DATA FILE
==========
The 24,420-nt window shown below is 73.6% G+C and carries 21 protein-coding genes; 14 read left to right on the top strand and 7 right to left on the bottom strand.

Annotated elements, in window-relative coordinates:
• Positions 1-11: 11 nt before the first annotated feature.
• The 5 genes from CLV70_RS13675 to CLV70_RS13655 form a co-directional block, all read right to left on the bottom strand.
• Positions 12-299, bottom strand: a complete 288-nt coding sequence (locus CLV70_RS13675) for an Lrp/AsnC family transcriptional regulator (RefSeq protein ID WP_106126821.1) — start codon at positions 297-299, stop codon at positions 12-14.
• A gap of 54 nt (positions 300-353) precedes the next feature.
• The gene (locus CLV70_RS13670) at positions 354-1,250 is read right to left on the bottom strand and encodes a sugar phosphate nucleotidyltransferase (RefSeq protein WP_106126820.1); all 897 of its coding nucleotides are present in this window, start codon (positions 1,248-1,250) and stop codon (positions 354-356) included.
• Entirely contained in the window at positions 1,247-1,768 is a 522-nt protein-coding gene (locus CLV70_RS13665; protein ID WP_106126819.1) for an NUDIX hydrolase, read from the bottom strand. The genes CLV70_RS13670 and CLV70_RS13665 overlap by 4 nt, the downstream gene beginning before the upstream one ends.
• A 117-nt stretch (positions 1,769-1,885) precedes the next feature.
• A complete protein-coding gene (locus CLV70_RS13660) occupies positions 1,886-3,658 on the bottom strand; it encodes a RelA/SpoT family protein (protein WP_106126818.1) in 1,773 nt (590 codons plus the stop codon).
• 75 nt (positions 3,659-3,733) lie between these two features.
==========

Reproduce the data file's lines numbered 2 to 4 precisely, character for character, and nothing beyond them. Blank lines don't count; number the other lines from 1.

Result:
Annotated elements, in window-relative coordinates:
• Positions 1-11: 11 nt before the first annotated feature.
• The 5 genes from CLV70_RS13675 to CLV70_RS13655 form a co-directional block, all read right to left on the bottom strand.